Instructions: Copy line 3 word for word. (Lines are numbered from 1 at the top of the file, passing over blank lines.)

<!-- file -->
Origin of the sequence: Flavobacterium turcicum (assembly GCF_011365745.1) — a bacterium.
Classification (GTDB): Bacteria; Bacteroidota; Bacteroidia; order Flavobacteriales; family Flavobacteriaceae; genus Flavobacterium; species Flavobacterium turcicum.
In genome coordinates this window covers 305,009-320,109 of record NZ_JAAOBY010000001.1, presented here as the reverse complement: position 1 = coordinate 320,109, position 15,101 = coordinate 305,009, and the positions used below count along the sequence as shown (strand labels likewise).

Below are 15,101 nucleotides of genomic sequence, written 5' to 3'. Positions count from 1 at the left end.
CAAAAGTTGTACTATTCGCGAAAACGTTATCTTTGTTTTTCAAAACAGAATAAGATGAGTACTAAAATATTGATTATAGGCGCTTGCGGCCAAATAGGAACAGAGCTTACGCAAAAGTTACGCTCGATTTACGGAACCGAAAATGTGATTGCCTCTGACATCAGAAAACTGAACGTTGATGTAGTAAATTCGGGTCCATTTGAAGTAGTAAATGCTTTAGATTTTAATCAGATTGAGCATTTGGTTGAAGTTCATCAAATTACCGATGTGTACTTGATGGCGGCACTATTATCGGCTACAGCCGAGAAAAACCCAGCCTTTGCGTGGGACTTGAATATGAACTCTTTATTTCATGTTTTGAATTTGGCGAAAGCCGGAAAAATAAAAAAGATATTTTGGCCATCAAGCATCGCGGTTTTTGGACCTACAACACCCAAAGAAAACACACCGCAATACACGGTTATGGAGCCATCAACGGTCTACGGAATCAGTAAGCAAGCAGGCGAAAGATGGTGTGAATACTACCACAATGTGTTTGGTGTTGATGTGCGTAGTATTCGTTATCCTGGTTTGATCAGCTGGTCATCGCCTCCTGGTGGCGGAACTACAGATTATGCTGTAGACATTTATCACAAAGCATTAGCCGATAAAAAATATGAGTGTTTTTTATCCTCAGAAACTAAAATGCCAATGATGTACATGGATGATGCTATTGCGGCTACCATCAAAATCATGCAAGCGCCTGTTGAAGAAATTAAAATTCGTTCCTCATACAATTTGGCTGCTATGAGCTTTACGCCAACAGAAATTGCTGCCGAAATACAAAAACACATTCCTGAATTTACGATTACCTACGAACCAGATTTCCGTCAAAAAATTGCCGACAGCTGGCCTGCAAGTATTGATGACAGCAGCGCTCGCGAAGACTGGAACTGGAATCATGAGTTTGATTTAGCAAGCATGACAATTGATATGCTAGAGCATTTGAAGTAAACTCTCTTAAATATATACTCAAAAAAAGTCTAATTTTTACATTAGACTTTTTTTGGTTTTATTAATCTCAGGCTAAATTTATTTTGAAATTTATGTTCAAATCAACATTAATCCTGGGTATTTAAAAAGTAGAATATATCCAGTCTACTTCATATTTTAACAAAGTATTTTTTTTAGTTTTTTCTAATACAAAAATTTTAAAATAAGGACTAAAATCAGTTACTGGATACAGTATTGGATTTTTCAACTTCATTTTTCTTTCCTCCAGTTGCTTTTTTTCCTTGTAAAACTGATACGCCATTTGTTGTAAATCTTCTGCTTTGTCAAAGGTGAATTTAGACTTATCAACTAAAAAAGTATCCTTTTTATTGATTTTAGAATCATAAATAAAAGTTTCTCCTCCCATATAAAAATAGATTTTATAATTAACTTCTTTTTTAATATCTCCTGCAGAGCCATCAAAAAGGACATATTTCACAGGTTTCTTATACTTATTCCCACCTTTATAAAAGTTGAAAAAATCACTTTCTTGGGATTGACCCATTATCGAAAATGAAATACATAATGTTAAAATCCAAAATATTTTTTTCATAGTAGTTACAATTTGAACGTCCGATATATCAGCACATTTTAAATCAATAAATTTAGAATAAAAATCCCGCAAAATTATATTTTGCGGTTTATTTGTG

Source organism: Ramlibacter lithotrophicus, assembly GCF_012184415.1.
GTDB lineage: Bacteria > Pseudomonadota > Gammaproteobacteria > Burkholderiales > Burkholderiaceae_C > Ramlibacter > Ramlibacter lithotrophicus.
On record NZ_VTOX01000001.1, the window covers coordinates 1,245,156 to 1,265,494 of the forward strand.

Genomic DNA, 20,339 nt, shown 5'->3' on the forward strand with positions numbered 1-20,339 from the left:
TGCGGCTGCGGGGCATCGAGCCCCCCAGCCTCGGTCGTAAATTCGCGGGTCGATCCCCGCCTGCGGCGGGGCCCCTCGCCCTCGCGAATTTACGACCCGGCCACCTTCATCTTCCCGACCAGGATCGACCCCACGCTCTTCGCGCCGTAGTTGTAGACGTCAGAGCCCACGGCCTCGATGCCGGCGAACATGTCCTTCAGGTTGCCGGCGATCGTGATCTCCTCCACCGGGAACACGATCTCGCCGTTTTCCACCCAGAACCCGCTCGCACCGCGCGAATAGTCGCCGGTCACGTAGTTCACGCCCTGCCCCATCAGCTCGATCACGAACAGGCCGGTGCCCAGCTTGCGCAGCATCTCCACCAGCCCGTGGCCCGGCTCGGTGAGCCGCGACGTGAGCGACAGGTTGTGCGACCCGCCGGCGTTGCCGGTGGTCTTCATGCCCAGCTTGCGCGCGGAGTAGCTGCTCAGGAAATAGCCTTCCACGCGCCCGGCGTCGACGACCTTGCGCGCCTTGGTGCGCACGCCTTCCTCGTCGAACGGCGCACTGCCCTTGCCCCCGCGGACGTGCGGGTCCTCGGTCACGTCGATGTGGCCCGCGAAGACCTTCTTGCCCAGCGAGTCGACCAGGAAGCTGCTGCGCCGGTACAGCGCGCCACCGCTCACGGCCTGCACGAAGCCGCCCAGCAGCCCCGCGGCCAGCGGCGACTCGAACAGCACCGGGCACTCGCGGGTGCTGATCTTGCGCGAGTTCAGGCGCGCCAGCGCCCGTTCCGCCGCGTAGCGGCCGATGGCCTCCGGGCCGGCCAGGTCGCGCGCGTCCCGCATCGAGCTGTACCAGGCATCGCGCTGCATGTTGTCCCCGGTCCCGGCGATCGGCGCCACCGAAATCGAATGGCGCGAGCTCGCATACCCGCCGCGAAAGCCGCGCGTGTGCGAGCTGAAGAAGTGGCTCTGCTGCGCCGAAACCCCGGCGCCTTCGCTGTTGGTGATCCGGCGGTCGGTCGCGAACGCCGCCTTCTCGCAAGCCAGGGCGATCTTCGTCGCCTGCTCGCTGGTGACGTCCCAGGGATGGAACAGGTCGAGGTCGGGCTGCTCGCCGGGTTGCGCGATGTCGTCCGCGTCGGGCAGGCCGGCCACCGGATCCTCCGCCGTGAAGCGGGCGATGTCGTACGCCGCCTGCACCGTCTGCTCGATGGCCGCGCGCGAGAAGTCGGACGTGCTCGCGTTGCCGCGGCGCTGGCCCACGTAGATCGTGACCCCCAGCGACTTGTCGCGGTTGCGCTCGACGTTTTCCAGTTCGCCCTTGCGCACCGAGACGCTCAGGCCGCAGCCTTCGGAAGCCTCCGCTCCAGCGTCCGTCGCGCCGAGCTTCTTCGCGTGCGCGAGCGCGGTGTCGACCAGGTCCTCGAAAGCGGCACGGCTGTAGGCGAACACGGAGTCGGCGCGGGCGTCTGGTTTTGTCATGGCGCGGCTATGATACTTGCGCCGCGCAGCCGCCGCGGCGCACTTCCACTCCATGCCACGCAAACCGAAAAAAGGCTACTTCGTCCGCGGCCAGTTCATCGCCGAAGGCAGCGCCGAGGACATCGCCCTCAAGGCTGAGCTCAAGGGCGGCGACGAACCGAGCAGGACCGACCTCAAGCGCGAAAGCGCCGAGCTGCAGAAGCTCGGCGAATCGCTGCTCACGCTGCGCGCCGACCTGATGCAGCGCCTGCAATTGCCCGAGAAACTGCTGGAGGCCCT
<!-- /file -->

In genome coordinates this window covers 305,009-320,109 of record NZ_JAAOBY010000001.1, presented here as the reverse complement: position 1 = coordinate 320,109, position 15,101 = coordinate 305,009, and the positions used below count along the sequence as shown (strand labels likewise).